Open Letter to the Board of the Vermont Arts Council

February 21, 2009

An Open Letter to the Trustees of the Vermont Arts Council

Dear Trustees,

I am writing this as an open letter as I was unable to attend your public hearing in Burlington last evening because of a scheduling conflict. You have asked how you are doing and I write to address that issue.

Among the people that I know who have a deep affection for the Council and others who have worked there or been otherwise associated with it, there is general agreement that the Council has become largely irrelevant to Vermont artists and major arts presenters. There is of course a reluctance to say this at your hearings as some are still grant recipients and in these difficult days even the modest grants available from the VAC are critical.

What I have heard most often over the last decade is that the VAC has become a competing presenter and has largely ignored the needs of one of its most important constituencies–individual artists. Other complaints are ineffective outreach, large-scale expenditures to popularize the arts — a sort of “California craft fair” approach to art and arts creation — at the expense of funding and celebrating excellence, both among new artists and established artists, and grants to presenters that are barely worth the substantial application effort.

The VAC is also almost wholly absent in Chittenden County where it has been subsumed by local arts organization better filling the needs of the arts community.

My concern goes also to governance. Since my days as Chair of the VAC 39 and 23 years ago, I have not kept up with its governance. As is the case with many non-profits, however, I fear that the Board’s role is misunderstood.

I would like answers to the following questions included in your final report:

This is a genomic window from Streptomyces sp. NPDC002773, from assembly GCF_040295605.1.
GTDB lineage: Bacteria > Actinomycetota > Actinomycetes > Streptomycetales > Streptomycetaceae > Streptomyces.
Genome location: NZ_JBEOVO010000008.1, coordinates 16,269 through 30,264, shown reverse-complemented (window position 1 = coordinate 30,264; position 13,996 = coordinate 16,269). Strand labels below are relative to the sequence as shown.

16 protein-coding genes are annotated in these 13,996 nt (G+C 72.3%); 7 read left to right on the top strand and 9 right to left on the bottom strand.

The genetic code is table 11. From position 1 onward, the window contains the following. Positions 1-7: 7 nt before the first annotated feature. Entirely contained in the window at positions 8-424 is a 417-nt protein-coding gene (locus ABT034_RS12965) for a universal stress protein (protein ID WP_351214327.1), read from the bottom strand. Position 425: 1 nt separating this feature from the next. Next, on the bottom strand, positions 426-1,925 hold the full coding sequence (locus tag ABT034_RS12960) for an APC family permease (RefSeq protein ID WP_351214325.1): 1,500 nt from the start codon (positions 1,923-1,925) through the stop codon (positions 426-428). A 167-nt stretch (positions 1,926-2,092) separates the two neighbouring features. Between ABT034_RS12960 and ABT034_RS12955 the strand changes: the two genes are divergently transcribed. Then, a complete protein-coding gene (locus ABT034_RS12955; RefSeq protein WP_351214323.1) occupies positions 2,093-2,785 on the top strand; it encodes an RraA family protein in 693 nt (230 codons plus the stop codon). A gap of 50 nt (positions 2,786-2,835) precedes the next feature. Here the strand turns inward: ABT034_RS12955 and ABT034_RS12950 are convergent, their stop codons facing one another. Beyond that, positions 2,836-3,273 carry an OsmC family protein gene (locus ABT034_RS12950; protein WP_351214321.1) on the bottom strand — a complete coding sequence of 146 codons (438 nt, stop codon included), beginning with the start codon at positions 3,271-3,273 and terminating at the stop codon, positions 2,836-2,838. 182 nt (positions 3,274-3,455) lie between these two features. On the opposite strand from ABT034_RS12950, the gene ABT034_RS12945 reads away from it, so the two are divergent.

1.       Does the Executive Director receive a thorough, objective performance review at least biannually that includes conversations with recipient and non-recipient artists and arts organizations in the field as well as key staff and trustees?

2.       Does the Executive Director’s employment contract have a defined term that requires review and extension based on performance reviews by the Board?

3.       Is the Board self-perpetuating, which is to say, is there a Board nominating committee that brings forth names independently of those proffered by the ED? Are Board candidates screened against the organization’s resource needs in different fields? Do Board members have defined terms and limits?

4.       Does the Board regularly meet in executive session without the ED present?

Governance, transparency and accountability all derive from best practices that can be easily measured and assessed. With cultural organizations, however, relevance and impact are more difficult to quantify as they are manifestations of the spirit: community culture, ethos and individual aesthetic and, as such, must be reviewed subjectively across a broad array of disinterested people.

I write out of a longstanding commitment to the VAC’s mission as well as a belief that, as an agency serving a population with one of the highest per capita concentrations of artists in the country it can be closer to the hearts and minds of the artists it serves.

I look forward to receiving answers to the organizational questions above in your final report.


Bill Schubart

A former Chair

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